Wednesday

28th Sep 2022

Czech MPs join Hungary in saying No to Israel labels

  • Labels to help consumers make 'informed' choice (Photo: Flickr.com)

The Czech lower house urged the government not to implement an EU code on labels for Israeli settler exports on Thursday (17 December).

MPs from all government and opposition parties, except the Communist party, said in a resolution, according to the Reuters news agency, that the EU code is “motivated by a political positioning versus the state of Israel."

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Daniel Hermann, the Czech culture minister, noted: "It is necessary to reject these attempts that try to discriminate against the only democracy in the Middle East."

Frantisek Laudat, an MP from the conservative TOP09 party, said the code evokes “marking Jewish people during World War II.”

Marek Benda, an MP from the liberal-conservative ODS party, said it's anti-Semitic. “If the state of Israel fell, Europe would finally fall as well,” he said.

The Czech vote comes after Hungary, on Monday, flat-out rejected implementation of the labels. Hungary's foreign minister, Peter Szijjarto, said labelling doesn't contribute to resolving the Israeli-Palestinian conflict and increases unemployment among Palestinians.

"It is a bad and unreasonable tool," he said.

Germany and Greece, two other Israeli allies, have stuck by the code.

Also on Monday, EU foreign relations chief Federica Mogherini said the EU Council unanimously supports the scheme.

But when asked if states who don’t take action will face punitive measures, she said it’s up to them to decide how to implement the EU “guidelines.”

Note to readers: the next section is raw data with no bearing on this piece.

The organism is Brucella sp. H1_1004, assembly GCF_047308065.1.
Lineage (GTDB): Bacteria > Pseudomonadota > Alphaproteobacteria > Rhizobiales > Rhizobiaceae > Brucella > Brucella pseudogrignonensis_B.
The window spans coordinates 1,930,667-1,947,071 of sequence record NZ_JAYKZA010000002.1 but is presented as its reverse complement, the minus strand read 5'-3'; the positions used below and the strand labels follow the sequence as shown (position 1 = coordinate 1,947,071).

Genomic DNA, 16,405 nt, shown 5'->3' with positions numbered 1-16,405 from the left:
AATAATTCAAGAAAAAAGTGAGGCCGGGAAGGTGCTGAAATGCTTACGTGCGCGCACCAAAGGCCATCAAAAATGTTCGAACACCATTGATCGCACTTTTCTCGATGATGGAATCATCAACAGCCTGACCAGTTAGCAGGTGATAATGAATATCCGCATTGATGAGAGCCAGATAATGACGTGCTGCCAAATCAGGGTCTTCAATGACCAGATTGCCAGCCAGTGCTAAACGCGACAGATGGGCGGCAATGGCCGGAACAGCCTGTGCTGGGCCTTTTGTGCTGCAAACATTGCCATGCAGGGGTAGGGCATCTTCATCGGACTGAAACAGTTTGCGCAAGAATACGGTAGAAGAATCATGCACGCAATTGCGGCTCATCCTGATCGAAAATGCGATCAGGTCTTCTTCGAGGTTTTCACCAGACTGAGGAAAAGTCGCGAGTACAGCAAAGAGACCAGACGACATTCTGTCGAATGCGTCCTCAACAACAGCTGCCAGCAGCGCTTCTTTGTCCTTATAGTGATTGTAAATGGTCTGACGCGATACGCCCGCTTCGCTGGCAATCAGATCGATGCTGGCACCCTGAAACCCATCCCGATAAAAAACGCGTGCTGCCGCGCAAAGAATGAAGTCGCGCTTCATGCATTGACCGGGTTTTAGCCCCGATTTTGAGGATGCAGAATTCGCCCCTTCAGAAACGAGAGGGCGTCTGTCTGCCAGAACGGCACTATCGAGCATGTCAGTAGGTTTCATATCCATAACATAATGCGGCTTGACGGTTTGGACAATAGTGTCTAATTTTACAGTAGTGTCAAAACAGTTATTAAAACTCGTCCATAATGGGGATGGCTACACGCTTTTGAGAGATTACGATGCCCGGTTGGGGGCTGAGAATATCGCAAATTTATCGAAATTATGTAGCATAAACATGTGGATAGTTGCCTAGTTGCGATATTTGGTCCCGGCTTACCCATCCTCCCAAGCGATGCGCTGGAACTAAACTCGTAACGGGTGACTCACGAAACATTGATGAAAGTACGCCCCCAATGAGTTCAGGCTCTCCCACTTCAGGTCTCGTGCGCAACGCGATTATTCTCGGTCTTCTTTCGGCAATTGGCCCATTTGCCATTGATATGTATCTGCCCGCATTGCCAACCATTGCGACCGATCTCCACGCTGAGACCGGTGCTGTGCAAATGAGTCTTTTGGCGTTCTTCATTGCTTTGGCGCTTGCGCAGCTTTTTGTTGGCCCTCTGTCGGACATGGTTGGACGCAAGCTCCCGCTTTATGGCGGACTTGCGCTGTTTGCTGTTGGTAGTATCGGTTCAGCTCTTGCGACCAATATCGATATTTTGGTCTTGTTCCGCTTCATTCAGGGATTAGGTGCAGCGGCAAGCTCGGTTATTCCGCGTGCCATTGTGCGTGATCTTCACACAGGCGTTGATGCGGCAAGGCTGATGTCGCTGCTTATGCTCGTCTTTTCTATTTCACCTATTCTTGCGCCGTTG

The code, published last month by the European Commission, says most farm products, wine, and cosmetics made by settlers in the Israeli-occupied West Bank or Golan Heights must be labelled so that EU consumers can make an “informed transactional decision.”

The Commission has also been fuzzy on implementation, however.

When asked by this website, it said the code is voluntary. It said some of the EU consumer laws on which it is based are binding. But it has never launched infringement proceedings on non-compliance with the laws, some of which have been on the books for 10 years.

For her part, Tzipi Hotovely, Israel’s deputy FM, in Paris on Thursday called for France to also ignore the code.

“The decision to label products precisely at this time gives a tail wind to terror,” she said, The Jerusalem Post, an Israeli daily, reports.

EU diplomats say the US gave tacit approval to the labels due to Israel’s settlement expansion.

But a bipartisan group of congressmen on Thursday introduced a resolution saying the labels "encourage and prompt consumers to boycott all Israeli goods. This is counter-productive to the Israeli-Palestinian peace process, [and] harmful to US national security interests.”

Israeli settlers export between €100 million and €300 million a year of products to the EU, less than one percent of overall trade.

More than half a million of them live on Palestinian land, which Israel conquered in the 1967 war.

EU shops to mark 'Israeli settlement' products

European retailers must say “product from … Israeli settlement” on wine, food, or cosmetics from over the green line, the Commission has said, prompting Israeli outrage.

Column

EU should admonish less, and listen more, to the Global South

Whether on Russia, or gas, or climate change, or food security, the EU's constant finger-wagging and moralising is becoming unbearably repetitive and self-defeating. Most countries in the Global South view it as eurocentric and neo-colonial.

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